The active principle of Indusil® was a cobamide coenzyme containing 5,6-dimethylbenzimidazole. Cobamides are a group of cobalt-containing compounds including vitamin B12 (cobalamin). Vitamin B12 is a normal component of human milk for example, and an essential human micronutrient made exclusively by prokaryotes (specifically by a subset of bacteria and archaea). Cobamides are analogs of cobalamin cofactors. Supplementation by derivatives, such as dimethylbenzimidazole B12-coenzyme, can be needed in cases of deficiency or malabsorption.

5,6-Dimethylbenzimidazole (or DMB) is a precursor of vitamin B12 biosynthesis. DMB provides a lower axial ligand cobalamin (see structure below). A dietary DMB supplementation can lead to an improved vitamin B12 supply. It helps to avoid B12 deficiency which can be responsible for anemia, abnormal skin, convulsions, weak muscle tone, for examples. Vitamin B12 deficiency has been associated also with a wide spectrum of neurologic manifestations (neuropathy, developmental delay, cognitive decline, etc). Indusil was recommended to avoid malnutrition, asthenia and to help recovery (convalescence). The product was presented as a “non-hormonal protidic integrator”, useful to build blood, muscles, and strength, in both adults and children. Today, DMB is no longer used but vitamin B12 supplementation remains fairly common, notably in patients with anemia.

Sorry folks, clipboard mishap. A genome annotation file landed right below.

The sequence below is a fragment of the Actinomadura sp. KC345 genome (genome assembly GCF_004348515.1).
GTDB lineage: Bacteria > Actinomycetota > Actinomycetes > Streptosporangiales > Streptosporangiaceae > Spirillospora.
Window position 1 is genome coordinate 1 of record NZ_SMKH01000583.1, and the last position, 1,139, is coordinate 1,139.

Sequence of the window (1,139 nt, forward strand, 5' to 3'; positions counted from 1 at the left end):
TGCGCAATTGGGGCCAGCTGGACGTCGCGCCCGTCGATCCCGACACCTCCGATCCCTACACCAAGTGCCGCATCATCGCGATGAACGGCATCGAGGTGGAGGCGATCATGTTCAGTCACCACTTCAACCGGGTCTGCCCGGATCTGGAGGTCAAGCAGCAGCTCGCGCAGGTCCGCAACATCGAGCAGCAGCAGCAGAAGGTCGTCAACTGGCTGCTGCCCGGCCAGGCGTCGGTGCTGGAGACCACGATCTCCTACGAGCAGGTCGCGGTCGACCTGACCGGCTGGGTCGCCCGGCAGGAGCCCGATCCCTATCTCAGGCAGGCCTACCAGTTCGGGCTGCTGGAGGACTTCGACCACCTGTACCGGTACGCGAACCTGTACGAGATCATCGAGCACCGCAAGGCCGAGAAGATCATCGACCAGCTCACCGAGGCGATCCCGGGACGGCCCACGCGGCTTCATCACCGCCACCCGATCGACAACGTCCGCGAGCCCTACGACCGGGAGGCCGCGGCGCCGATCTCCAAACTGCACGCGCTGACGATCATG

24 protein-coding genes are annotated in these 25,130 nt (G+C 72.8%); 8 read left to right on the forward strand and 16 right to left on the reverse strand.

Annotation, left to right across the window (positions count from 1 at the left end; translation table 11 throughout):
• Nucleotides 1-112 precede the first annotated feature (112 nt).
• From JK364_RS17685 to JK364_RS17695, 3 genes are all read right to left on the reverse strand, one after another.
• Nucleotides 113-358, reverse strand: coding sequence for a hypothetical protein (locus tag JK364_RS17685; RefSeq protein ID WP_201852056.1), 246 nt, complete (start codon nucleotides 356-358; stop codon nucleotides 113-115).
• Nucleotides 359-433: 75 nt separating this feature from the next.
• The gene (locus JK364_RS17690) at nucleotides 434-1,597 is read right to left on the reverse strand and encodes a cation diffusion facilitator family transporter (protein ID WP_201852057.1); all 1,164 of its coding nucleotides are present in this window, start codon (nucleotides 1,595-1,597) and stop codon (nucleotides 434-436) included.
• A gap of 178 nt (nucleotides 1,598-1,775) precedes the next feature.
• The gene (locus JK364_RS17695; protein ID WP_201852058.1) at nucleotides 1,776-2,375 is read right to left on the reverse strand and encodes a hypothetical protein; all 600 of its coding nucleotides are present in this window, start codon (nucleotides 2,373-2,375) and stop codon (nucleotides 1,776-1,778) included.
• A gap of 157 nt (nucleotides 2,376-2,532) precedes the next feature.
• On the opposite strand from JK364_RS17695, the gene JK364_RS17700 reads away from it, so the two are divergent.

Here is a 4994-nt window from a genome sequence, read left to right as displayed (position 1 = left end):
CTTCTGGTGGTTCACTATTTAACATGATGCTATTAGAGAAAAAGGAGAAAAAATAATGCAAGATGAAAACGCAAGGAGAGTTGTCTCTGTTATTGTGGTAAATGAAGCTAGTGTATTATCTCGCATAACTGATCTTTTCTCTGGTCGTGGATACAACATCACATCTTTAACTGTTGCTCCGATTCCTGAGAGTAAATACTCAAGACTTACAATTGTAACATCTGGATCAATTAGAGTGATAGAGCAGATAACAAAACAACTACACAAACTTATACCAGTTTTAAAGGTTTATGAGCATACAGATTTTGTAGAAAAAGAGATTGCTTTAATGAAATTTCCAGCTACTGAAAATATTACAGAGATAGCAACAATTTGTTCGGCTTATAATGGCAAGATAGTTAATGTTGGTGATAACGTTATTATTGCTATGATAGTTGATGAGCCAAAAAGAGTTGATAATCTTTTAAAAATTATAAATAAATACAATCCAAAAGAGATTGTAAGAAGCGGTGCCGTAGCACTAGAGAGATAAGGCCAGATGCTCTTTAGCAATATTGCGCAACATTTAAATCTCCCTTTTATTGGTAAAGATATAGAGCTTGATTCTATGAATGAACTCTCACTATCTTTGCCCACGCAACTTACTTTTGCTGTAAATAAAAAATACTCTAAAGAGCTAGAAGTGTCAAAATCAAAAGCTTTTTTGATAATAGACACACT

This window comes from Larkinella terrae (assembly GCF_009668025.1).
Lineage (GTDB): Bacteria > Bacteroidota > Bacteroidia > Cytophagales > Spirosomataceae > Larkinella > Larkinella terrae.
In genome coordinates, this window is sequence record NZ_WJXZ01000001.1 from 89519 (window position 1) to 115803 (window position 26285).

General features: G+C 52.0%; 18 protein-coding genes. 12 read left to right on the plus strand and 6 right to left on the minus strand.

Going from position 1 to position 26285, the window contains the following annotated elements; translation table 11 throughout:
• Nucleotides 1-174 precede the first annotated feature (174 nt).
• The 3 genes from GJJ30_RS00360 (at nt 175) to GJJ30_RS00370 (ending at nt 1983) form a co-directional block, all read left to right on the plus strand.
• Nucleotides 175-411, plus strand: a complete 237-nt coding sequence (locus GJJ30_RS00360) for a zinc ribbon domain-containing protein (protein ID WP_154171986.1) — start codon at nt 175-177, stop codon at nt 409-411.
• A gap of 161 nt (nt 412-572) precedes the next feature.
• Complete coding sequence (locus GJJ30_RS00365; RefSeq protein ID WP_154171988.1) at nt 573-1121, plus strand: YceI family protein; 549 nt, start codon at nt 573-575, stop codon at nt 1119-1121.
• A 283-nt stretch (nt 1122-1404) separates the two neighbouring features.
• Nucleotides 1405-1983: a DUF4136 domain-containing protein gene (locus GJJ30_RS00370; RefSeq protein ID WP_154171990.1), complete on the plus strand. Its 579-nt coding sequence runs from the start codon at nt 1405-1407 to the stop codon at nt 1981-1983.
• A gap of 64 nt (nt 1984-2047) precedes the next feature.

Structure of vitamin B12 with the axial DMB unit (in blue)

Indusil was intended to stimulate, develop and flourish the body. The effect was illustrated with an evocative growing flower or via the illustration of strong muscles or rugby players.

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